Raoul Gregory Vitale

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Raoul Gregory Vitale
Raoul Gregory Vitale giving lecture in Tishreen university.jpg
Raoul Gregory Vitale giving lecture in Tishreen University
Born (1928-02-12)12 February 1928
LatakiaSyria
Died 29 September 2003(2003-09-29)
Residence Syria, Lebanon
Citizenship British, Syrian
Fields Musicology, Ancient history
Known for
  • Determination of Babylonian musical scales
  • Interpretation of Hurrian Hymn-6

Raoul Gregory Vitale (12 February 1928 – 29 September 2003) was a Syrian musicologist who introduced the total description of the ancient Babylonian musical scales used in Music of Mesopotamia and Near East, and also a complete interpretation of the musical notation of the Hurrian Hymn 6 discovered in Ugarit which is considered to be the first known complete musical notation.

Biography[edit]

Vitale was born in Latakia, Syria, on 12 February 1928. He is the only child of John James Alfred Vitale and Olivia Vitale. The Vitale family has resided in Latakia since the beginning of the eighteenth century, descending from the well known Italian Vitale family.

Vitale attended the French Frères des écoles chrétiennes school in Latakia for primary, secondary and high school, then he studied physics in the American University of Beirut in Lebanon where he got a master's degree in physical science. He taught physics in the American University of Beirut and in the Lebanese University. He married in Lebanon and had three male children. In 1975, Vitale came back with his family to Latakia, Syria, after the beginning of the Lebanese Civil War, and worked in trading. He died on 29 September 2003.[1]

Scientific interests[edit]

Beside physics Vitale was interested in music theory and the ancient history of the Middle East.

In his youth he was a member of the Musical Club in Latakia and the Committee of Ugarit Friends, then the Archaeological Society of Latakia (Adiyat) where he served as the head of the cultural committee for many years.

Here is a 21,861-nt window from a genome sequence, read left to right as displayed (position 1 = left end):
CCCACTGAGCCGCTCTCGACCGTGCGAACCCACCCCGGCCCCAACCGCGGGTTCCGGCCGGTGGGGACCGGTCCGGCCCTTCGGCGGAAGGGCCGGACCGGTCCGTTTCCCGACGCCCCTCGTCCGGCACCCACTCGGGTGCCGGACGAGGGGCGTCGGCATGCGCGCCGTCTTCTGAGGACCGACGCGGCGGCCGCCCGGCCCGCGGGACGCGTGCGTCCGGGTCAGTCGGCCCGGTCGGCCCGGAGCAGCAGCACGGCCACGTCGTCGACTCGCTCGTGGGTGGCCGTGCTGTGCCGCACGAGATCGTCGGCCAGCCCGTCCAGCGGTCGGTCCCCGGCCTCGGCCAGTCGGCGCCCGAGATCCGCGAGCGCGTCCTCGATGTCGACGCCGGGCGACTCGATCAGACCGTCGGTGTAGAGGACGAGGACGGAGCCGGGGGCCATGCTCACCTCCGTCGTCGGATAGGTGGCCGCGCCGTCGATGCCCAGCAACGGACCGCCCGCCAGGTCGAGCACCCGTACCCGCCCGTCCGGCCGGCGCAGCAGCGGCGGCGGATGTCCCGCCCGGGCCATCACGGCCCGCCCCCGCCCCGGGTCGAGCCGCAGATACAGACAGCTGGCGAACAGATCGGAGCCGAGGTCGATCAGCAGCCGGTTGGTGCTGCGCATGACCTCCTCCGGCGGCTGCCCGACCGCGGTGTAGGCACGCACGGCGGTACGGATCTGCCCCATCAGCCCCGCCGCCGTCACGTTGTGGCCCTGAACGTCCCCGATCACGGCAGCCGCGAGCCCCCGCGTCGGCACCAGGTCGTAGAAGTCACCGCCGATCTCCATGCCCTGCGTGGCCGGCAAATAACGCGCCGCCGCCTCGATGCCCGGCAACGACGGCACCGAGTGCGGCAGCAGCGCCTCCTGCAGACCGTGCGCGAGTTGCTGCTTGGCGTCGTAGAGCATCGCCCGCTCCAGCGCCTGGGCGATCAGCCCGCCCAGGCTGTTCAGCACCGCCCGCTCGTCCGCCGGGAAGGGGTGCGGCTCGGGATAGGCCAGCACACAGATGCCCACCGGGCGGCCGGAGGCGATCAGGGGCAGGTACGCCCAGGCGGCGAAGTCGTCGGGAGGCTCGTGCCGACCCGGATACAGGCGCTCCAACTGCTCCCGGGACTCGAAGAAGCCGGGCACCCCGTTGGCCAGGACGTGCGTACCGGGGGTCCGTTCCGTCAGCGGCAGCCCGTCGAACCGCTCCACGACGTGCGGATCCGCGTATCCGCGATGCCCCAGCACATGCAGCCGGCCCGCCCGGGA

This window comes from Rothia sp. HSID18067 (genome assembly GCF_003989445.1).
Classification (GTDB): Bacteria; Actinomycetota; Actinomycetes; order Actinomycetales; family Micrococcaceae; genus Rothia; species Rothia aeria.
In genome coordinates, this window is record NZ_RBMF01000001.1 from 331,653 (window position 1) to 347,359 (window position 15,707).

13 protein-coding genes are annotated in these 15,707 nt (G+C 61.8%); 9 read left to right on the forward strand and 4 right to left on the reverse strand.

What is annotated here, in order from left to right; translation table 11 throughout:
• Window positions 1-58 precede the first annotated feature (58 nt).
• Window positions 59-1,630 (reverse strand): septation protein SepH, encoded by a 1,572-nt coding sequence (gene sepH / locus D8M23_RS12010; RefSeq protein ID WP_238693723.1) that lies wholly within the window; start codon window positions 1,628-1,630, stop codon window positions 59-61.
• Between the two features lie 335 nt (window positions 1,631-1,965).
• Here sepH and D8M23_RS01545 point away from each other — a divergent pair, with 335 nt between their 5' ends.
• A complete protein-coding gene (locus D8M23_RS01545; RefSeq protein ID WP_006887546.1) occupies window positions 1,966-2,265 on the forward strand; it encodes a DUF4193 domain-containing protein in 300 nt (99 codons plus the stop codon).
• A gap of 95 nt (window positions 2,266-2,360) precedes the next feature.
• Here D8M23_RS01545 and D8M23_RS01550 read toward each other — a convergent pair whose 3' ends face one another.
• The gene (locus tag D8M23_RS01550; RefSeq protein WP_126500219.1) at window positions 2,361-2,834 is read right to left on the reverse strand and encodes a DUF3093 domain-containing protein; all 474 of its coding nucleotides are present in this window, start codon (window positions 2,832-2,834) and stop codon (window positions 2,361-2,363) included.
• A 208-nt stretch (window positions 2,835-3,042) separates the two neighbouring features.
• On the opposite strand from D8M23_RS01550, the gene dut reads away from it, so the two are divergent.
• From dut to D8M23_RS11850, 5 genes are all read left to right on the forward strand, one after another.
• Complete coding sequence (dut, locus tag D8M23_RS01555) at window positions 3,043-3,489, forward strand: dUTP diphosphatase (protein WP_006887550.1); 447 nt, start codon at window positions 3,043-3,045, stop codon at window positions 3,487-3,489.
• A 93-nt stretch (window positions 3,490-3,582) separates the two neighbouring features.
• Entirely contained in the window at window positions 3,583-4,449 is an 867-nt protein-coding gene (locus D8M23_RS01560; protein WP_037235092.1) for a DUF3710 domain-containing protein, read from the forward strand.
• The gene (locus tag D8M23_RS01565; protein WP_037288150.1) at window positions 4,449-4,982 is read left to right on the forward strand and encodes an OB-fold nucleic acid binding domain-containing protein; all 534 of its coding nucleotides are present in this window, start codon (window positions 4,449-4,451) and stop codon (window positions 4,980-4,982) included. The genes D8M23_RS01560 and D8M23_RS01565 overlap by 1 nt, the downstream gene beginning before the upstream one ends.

He studied the ancient history of the Middle East and musical theories as hobbies, and wrote and lectured many essays in those two subjects.[1]

Works[edit]

Hurrian hymn 6 interpreted by Raoul Vitale

One of his most remarkable works was the reconsideration of the Babylonian musical scales and giving the first complete description of all of its notes, the work which was accepted widely and confirmed by newer researchers, for example M. L. West[2] and O. R. Gurney.[3] Also very remarkable was giving a new interpretation of the Hurrian Hymn 6 (see Hurrian songs) which is the most ancient musical notation known, giving the first complete interpretation.

Among his other researches was a study on the order of the Ugaritic alphabet which was the basis of the Greek, Latin and Arabic alphabets orders.[4]

Published researches[edit]

  • La tablette musical H-6. Archeologiques Arabe Syriennes 29 – 30 (1979–1980)
  • La Musique suméro-accadienne: gamme et notation musicale. Ugarit-Forschungen 14 (1982): 241–63.
  • أقدم موسيقا معروفة في العالم". الحياة الموسيقية العدد 3 سنة 1993 والعدد 6 سنة 1994"

Other researches given as lectures[edit]

  • Arabs in Syria before Islam
  • Formal symmetry of the Ugaritic letters
  • Shapes and order of the Ugaritic letters
  • Number through history – The invention and progression of numbers calligraphy
  • Semites or not
  • Keninites
  • Ugarit not Keninite nor Phoenician

In addition to many educational lectures in the fields of physics, mathematics, history and music. Also he has participated in many cultural conferences and events.[5]

See also[edit]

References[edit]

  1. ^ a b Awad, Samer. "المفكر والموسيقي اللاذقاني راؤول فيتالي"
  2. ^ M. L. West "The Babylonian Musical Notation and the Hurrian Melodic Texts" Music & Letters Vol. 75, No. 2 (May, 1994), pp. 161–179 Oxford University Press
  3. ^ O. R. Gurney "Babylonian Music Again" Iraq Vol. 56, (1994), pp. 101–106 British Institute for the Study of Iraq
  4. ^ Afif, Atef. "الذكرى العاشرة لرحيل الباحث السوري راؤول فيتالي مكتشف فك التدوين لأقدم مقطوعة موسيقية بالعالم"
  5. ^ "كتيب محاضرات جمعية العاديات باللاذقية"

Further reading[edit]

  • La tablette musical H-6. Archeologiques Arabe Syriennes 29 – 30 (1979–1980)
  • La Musique suméro-accadienne: gamme et notation musicale. Ugarit-Forschungen 14 (1982): 241–63.